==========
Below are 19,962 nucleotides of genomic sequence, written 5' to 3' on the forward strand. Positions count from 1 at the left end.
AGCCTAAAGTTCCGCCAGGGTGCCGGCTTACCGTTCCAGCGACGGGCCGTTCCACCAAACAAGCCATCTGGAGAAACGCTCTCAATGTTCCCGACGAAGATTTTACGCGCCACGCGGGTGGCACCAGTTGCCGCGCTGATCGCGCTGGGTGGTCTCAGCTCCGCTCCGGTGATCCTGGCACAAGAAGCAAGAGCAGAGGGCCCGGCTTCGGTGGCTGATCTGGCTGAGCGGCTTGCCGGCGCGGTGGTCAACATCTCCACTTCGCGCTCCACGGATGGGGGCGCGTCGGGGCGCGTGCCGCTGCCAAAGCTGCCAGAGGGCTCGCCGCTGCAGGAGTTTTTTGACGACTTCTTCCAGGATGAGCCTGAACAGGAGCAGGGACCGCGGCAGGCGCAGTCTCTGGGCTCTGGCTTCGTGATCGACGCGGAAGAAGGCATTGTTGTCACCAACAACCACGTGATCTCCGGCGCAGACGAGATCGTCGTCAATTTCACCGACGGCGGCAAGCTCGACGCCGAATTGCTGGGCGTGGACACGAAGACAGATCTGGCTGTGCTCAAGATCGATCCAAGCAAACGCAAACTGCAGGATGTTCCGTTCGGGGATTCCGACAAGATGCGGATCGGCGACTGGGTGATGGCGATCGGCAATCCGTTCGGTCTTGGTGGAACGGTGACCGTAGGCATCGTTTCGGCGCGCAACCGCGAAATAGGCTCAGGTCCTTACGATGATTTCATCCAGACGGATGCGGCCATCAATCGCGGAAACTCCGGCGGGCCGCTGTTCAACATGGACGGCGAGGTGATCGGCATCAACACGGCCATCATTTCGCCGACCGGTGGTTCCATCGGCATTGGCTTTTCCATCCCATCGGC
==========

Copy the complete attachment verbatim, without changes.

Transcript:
Below are 19,962 nucleotides of genomic sequence, written 5' to 3' on the forward strand. Positions count from 1 at the left end.
AGCCTAAAGTTCCGCCAGGGTGCCGGCTTACCGTTCCAGCGACGGGCCGTTCCACCAAACAAGCCATCTGGAGAAACGCTCTCAATGTTCCCGACGAAGATTTTACGCGCCACGCGGGTGGCACCAGTTGCCGCGCTGATCGCGCTGGGTGGTCTCAGCTCCGCTCCGGTGATCCTGGCACAAGAAGCAAGAGCAGAGGGCCCGGCTTCGGTGGCTGATCTGGCTGAGCGGCTTGCCGGCGCGGTGGTCAACATCTCCACTTCGCGCTCCACGGATGGGGGCGCGTCGGGGCGCGTGCCGCTGCCAAAGCTGCCAGAGGGCTCGCCGCTGCAGGAGTTTTTTGACGACTTCTTCCAGGATGAGCCTGAACAGGAGCAGGGACCGCGGCAGGCGCAGTCTCTGGGCTCTGGCTTCGTGATCGACGCGGAAGAAGGCATTGTTGTCACCAACAACCACGTGATCTCCGGCGCAGACGAGATCGTCGTCAATTTCACCGACGGCGGCAAGCTCGACGCCGAATTGCTGGGCGTGGACACGAAGACAGATCTGGCTGTGCTCAAGATCGATCCAAGCAAACGCAAACTGCAGGATGTTCCGTTCGGGGATTCCGACAAGATGCGGATCGGCGACTGGGTGATGGCGATCGGCAATCCGTTCGGTCTTGGTGGAACGGTGACCGTAGGCATCGTTTCGGCGCGCAACCGCGAAATAGGCTCAGGTCCTTACGATGATTTCATCCAGACGGATGCGGCCATCAATCGCGGAAACTCCGGCGGGCCGCTGTTCAACATGGACGGCGAGGTGATCGGCATCAACACGGCCATCATTTCGCCGACCGGTGGTTCCATCGGCATTGGCTTTTCCATCCCATCGGC